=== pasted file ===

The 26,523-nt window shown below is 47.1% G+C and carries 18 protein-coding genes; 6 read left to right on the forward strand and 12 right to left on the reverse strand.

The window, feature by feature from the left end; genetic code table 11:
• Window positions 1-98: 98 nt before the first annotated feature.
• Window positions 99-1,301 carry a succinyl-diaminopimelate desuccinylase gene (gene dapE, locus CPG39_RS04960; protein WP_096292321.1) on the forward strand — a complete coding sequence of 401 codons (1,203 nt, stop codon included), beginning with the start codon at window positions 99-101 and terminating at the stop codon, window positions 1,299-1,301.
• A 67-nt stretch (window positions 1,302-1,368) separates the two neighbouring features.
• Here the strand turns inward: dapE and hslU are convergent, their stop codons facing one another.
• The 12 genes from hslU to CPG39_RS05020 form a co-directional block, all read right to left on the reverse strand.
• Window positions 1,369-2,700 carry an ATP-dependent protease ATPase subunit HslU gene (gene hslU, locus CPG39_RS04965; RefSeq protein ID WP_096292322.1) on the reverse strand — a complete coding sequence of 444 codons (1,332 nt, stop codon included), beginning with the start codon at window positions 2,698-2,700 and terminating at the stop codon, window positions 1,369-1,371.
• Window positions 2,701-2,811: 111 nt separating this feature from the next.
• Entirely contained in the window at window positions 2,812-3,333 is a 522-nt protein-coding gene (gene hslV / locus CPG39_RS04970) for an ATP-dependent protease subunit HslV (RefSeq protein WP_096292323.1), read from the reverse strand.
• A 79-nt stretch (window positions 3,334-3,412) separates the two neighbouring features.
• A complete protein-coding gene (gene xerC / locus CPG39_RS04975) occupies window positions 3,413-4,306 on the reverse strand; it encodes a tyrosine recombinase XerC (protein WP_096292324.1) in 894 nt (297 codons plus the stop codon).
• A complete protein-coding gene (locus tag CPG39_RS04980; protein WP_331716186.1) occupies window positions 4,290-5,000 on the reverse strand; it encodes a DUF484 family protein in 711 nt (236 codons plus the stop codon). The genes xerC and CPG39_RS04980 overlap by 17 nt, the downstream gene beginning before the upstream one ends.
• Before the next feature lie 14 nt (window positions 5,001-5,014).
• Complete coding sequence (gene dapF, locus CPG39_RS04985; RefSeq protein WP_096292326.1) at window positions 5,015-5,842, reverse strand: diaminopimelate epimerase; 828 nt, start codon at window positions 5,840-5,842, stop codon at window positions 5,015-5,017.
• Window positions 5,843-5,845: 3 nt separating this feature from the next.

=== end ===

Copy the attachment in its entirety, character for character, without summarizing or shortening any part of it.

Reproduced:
The 26,523-nt window shown below is 47.1% G+C and carries 18 protein-coding genes; 6 read left to right on the forward strand and 12 right to left on the reverse strand.

The window, feature by feature from the left end; genetic code table 11:
• Window positions 1-98: 98 nt before the first annotated feature.
• Window positions 99-1,301 carry a succinyl-diaminopimelate desuccinylase gene (gene dapE, locus CPG39_RS04960; protein WP_096292321.1) on the forward strand — a complete coding sequence of 401 codons (1,203 nt, stop codon included), beginning with the start codon at window positions 99-101 and terminating at the stop codon, window positions 1,299-1,301.
• A 67-nt stretch (window positions 1,302-1,368) separates the two neighbouring features.
• Here the strand turns inward: dapE and hslU are convergent, their stop codons facing one another.
• The 12 genes from hslU to CPG39_RS05020 form a co-directional block, all read right to left on the reverse strand.
• Window positions 1,369-2,700 carry an ATP-dependent protease ATPase subunit HslU gene (gene hslU, locus CPG39_RS04965; RefSeq protein ID WP_096292322.1) on the reverse strand — a complete coding sequence of 444 codons (1,332 nt, stop codon included), beginning with the start codon at window positions 2,698-2,700 and terminating at the stop codon, window positions 1,369-1,371.
• Window positions 2,701-2,811: 111 nt separating this feature from the next.
• Entirely contained in the window at window positions 2,812-3,333 is a 522-nt protein-coding gene (gene hslV / locus CPG39_RS04970) for an ATP-dependent protease subunit HslV (RefSeq protein WP_096292323.1), read from the reverse strand.
• A 79-nt stretch (window positions 3,334-3,412) separates the two neighbouring features.
• A complete protein-coding gene (gene xerC / locus CPG39_RS04975) occupies window positions 3,413-4,306 on the reverse strand; it encodes a tyrosine recombinase XerC (protein WP_096292324.1) in 894 nt (297 codons plus the stop codon).
• A complete protein-coding gene (locus tag CPG39_RS04980; protein WP_331716186.1) occupies window positions 4,290-5,000 on the reverse strand; it encodes a DUF484 family protein in 711 nt (236 codons plus the stop codon). The genes xerC and CPG39_RS04980 overlap by 17 nt, the downstream gene beginning before the upstream one ends.
• Before the next feature lie 14 nt (window positions 5,001-5,014).
• Complete coding sequence (gene dapF, locus CPG39_RS04985; RefSeq protein WP_096292326.1) at window positions 5,015-5,842, reverse strand: diaminopimelate epimerase; 828 nt, start codon at window positions 5,840-5,842, stop codon at window positions 5,015-5,017.
• Window positions 5,843-5,845: 3 nt separating this feature from the next.